13 Terrible Old Christmas Craft Disasters, Including "Knott Christ" & "Autopsy Santa"
A stack of '60s and '70s Christmas craft magazines
The crafting of ridiculous tchotchkes became hugely popular in American life right around the time that Americans stopped making their own food, gifts, and clothes.
At a time when they had to somehow reconcile the notion of Santa's pre-industrial workshop with the mass-produced reality of the oil-based Mattel dolls, it's understandable that parents might seek some connection to the handmade and homespun, especially around ancient holidays.
What's less understandable is why those crafts had to be so godawful. Take this from 1978's Macrame for Christmas:
From 1977's Have a Macrame Christmas, here's what Santa would look like as an uncooked pizza:
That's a more traditional macrame disaster than that thready manager scene up above. The best of bad macrame tends to dangle whiskerly off walls, accumulating cat hair and generally looking like what you would get if the scraps of net and rope discovered in a whale's belly could themselves somehow vomit.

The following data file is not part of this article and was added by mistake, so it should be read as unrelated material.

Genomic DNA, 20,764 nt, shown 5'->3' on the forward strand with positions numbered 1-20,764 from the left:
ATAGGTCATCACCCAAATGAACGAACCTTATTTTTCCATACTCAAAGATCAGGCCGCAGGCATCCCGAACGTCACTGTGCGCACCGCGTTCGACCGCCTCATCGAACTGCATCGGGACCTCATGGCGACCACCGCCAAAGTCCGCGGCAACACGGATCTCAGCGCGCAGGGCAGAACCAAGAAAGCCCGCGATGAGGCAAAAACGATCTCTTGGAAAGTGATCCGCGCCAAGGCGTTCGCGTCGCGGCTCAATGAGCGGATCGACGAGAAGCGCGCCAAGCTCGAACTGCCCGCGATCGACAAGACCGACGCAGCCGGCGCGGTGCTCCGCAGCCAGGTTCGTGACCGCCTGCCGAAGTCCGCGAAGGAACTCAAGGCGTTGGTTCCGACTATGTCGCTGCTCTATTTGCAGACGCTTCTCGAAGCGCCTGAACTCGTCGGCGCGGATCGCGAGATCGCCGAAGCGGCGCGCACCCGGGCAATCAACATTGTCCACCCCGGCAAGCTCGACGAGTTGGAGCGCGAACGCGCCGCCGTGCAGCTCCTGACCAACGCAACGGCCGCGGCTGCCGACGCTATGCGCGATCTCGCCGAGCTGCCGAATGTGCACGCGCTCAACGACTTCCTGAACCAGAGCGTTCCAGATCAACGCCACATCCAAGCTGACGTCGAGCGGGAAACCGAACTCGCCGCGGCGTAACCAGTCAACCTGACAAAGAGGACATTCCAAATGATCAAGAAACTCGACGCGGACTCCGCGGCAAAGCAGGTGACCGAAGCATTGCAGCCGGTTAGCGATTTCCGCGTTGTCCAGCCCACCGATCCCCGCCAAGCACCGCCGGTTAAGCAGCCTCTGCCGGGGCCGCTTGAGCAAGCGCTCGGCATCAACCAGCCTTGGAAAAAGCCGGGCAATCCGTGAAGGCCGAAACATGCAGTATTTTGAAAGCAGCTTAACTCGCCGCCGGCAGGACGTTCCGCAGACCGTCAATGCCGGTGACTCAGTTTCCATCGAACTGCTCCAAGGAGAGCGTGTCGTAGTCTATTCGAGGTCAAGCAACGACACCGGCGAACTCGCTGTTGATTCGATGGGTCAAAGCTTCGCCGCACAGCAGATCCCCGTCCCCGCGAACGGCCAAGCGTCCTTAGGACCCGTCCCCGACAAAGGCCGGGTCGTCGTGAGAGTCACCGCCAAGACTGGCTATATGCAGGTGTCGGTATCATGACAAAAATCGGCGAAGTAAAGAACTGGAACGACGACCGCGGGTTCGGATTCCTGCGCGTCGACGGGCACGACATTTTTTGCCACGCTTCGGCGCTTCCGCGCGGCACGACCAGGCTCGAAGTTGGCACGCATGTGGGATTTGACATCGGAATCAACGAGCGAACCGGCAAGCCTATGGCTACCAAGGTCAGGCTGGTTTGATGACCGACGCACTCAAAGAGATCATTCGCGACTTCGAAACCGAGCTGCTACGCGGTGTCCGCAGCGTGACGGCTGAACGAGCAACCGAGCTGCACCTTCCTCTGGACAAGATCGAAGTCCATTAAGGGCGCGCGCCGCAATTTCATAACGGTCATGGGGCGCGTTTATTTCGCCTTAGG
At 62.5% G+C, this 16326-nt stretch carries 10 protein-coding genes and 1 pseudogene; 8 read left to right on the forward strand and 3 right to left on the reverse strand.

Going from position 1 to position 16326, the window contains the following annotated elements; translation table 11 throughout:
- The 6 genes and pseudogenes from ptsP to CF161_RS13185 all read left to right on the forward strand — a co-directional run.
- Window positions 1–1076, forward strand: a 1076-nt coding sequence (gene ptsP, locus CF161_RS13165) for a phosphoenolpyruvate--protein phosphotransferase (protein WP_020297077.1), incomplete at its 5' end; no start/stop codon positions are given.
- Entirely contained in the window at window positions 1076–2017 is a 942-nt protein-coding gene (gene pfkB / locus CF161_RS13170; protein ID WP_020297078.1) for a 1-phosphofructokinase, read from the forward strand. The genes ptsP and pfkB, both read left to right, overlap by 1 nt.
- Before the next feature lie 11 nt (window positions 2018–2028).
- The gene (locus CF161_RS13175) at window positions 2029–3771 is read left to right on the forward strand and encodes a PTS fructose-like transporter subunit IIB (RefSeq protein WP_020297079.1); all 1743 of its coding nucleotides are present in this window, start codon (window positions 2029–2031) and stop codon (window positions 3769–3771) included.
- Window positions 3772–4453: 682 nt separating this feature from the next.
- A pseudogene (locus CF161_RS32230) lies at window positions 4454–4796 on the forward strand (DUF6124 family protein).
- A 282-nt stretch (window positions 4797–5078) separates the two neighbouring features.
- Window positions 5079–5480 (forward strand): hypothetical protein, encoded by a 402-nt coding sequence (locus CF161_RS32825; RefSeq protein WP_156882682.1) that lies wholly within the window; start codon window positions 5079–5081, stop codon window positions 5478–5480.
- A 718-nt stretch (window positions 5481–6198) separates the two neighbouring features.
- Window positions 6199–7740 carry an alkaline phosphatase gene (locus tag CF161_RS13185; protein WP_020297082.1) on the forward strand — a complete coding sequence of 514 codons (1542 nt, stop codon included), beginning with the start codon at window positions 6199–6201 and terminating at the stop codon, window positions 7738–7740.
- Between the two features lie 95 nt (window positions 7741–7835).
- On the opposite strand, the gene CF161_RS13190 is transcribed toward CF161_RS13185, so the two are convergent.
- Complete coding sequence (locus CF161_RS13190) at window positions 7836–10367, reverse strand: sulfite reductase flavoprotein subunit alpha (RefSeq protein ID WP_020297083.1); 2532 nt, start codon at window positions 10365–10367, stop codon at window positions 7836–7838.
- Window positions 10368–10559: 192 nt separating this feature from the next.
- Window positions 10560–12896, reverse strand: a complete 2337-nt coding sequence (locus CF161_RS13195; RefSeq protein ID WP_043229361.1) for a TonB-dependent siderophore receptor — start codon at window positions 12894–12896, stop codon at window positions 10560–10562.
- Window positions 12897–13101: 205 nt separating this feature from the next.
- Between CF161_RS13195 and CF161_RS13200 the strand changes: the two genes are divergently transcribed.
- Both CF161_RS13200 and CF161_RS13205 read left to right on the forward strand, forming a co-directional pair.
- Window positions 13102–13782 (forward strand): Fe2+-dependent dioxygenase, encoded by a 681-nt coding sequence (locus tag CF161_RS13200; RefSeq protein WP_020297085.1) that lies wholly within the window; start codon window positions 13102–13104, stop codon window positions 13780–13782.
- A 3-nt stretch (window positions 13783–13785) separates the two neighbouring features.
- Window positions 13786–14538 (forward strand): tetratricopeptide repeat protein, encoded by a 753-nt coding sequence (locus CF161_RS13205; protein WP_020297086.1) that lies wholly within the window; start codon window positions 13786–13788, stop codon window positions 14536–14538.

That style is exemplified in 1975's Macrame Forms and Figures, a collection of bead-eyed, no-mouthed Santas, clowns, and witches, each so stringy, hook-pierced, and impossible to believe that they could be Stieg Larsson heroines.
This Santa, for example, seems built to hang helplessly from the basement wall until some killer is ready to start the yuletide torture.
Here's a full page spread from the same book. The images may seem random and confusing, but try to read them in a sequence, as the storyboards of a David Lynch dream sequence. You will be unsettled.
In it we find a terrible surprise: Evidence that just five years after the UFO abduction of Betty and Barney Hill, the black-eyed gray aliens had fully infiltrated our lives:
They've even taken over our wise men!
Next: more Woman's Day madness, as well as lots more of the too-dark jokes that Christmas for some reason inspires from me